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Borneo Day 5: Tuesday, July 25, 2017

Country lane near school

The country road leading to SMAN 1 Mandastana.

On our second day at SMAN 1 Mandastana, I was faced with a bit of a challenge. During my presentation yesterday on my school (American Academy of Innovation) I showed slides of my students doing chemistry demonstrations, including the well-known flame test demo, where nichrome wires are dipping into solutions of potassium, lithium, sodium, calcium, barium, strontium, and copper salts, then heated in a Bunsen burner flame. These elements have fairly simple quantum structures (one or two electrons in an outer shell) and emit very definite colors. As the electrons are heated up, they absorb energy from the flame and jump to specific higher quantum levels. They then emit the same wavelengths of light as they fall back down to their ground states.

Doing flame test lab

Doing the flame test lab with chemistry students at SMAN 1 Mandastana near Banjarmasin in Southern Borneo.

The students asked, through Nazar, if they could do the same lab. My response was, “I don’t know – let’s look and see what you have and maybe we can.” I didn’t want to commit the chemistry teacher to do a lab, but she seemed willing, so we looked through her supply of chemicals after the class and found cupric sulfate, sodium chloride, potassium chloride, and barium sulfate. No lithium or strontium, which give off the best colors, but at least these four will work. Then we looked at her equipment. She has a lab assistant, and we unlocked the cabinets in her storage room. They have one nichrome wire, alcohol burners, and a good supply of beakers. So we could make this work.

So this morning I went to the chemistry classroom first thing, about 45 minutes before the students were to come in. The teacher got out the chemicals, and I discovered something interesting: none of the chemicals had been opened, not even the sodium chloride. The equipment also appeared to be unused – not brand new, as the storage cabinet had some dust on it, but sitting there for I don’t know how long. No stains on the beakers, and the alcohol burners had never been lit. We had to scrounge around to find a cigarette lighter. At least the container of alcohol for the burners appeared to have been used – about 1/3 of it was gone.

Flame test 2

David Black helping students with the flame test lab at SMAN 1 Mandastana near Banjarmasin in Southern Kalimantan.

Now I know this is not the norm throughout Indonesia, as I had seen the Assistant Principal at the elementary school we visited do the Priestley Experiment, the chemistry equipment at the SMAN 8 Jakarta school was well-used, and I found out later that other teachers saw science experiments being done at their host schools. So I don’t know why the equipment and chemicals have not been used here. The teacher certainly knows her stuff, as I saw from the class the previous day when the students were taking notes on mole fractions. And she is very willing to do this lab. So it seems to me that she either hasn’t had the training/professional development of how to conduct labs and use her equipment or she is unwilling to use up her supplies.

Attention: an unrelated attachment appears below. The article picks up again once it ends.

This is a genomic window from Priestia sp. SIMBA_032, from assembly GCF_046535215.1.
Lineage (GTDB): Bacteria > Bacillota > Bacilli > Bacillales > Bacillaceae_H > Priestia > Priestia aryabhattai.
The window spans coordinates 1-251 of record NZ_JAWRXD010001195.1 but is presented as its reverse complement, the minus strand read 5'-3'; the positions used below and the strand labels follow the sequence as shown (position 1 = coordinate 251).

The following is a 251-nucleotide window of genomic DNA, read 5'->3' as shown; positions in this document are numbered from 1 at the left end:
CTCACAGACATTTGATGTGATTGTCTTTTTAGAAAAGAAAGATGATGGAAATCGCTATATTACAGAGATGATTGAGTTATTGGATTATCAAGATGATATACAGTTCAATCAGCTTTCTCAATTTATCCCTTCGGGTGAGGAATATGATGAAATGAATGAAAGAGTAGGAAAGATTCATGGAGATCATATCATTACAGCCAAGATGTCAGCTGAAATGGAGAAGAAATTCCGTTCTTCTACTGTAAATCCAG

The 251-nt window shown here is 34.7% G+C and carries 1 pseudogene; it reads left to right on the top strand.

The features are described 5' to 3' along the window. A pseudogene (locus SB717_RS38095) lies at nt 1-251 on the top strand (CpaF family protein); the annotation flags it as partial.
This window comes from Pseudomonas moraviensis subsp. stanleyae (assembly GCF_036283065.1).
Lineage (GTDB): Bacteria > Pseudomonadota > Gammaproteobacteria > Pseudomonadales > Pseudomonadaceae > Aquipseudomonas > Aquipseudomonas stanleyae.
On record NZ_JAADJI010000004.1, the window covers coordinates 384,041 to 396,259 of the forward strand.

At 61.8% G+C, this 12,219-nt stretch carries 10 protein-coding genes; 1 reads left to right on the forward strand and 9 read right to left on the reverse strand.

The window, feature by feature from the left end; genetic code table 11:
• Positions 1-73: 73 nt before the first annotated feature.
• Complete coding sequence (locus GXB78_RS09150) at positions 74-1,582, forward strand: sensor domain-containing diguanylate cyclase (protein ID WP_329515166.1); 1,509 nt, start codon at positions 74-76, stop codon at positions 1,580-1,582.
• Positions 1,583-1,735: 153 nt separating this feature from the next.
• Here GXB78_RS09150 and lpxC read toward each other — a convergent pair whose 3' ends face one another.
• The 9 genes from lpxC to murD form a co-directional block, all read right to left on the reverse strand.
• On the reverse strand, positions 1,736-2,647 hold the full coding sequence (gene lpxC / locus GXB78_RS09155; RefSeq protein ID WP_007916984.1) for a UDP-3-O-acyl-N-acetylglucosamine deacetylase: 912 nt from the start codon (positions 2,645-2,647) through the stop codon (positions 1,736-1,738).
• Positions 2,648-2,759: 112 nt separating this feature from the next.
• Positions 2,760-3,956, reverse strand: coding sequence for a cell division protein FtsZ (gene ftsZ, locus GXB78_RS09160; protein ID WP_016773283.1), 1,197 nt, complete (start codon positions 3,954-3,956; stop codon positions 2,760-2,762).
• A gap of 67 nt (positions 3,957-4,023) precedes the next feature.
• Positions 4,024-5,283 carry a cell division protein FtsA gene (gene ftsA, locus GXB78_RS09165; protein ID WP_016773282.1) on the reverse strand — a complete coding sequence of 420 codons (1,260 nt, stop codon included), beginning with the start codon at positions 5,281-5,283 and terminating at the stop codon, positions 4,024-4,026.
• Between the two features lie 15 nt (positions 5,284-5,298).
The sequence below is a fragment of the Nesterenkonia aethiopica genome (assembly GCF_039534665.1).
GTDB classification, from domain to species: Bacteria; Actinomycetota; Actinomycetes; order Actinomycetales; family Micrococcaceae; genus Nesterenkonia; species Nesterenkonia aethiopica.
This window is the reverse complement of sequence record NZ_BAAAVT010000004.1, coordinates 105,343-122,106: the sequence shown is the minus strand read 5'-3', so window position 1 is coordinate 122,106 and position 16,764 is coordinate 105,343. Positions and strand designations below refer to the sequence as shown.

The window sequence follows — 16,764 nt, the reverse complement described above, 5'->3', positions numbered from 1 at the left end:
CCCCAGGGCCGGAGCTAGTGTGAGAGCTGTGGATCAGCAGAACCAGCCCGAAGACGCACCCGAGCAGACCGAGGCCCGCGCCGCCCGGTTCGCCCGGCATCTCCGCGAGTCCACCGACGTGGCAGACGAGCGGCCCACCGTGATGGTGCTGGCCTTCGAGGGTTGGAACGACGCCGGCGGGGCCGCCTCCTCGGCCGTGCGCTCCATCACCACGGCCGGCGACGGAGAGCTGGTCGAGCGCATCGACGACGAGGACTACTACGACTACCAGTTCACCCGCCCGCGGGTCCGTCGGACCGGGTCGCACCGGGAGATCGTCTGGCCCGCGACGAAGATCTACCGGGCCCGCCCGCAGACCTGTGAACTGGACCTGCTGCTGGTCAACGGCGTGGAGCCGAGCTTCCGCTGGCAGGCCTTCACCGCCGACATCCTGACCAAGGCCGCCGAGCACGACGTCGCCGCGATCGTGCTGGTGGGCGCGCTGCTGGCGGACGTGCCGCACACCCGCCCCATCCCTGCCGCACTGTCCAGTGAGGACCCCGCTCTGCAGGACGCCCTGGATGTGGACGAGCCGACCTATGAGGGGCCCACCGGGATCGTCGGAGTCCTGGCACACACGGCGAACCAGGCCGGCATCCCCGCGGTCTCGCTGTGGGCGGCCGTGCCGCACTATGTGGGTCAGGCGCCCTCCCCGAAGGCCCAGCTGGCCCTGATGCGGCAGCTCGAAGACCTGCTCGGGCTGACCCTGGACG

It also appears to me that the chemicals and supplies were part of a package provided by the central government, with a set list of materials. As chemistry classes go, she was fairly well supplied, but the chemicals were stored inside the fume hood as well as underneath, and the hood looked as if it might not function or be hooked up properly. The school is 20 years old and all the sinks in the chemistry lab were rusted out and nonfunctional, so that I had to get water for my solutions from a container on the counter. It was not possible for me to inquire further to see if this condition is general throughout Kalimantan Selatan or other provinces, but I guess that this might be a common problem in rural schools in Indonesia. After all, it is a common enough problem in the United States. Many teachers in both countries do not do the types of inquiry labs that students need to understand the practical side of chemistry.

David with chemistry teachers

David Black posing with the chemistry teachers (left) and English teachers (right) of SMAN 1 Mandastana. I really need to get my name tag straightened out . . .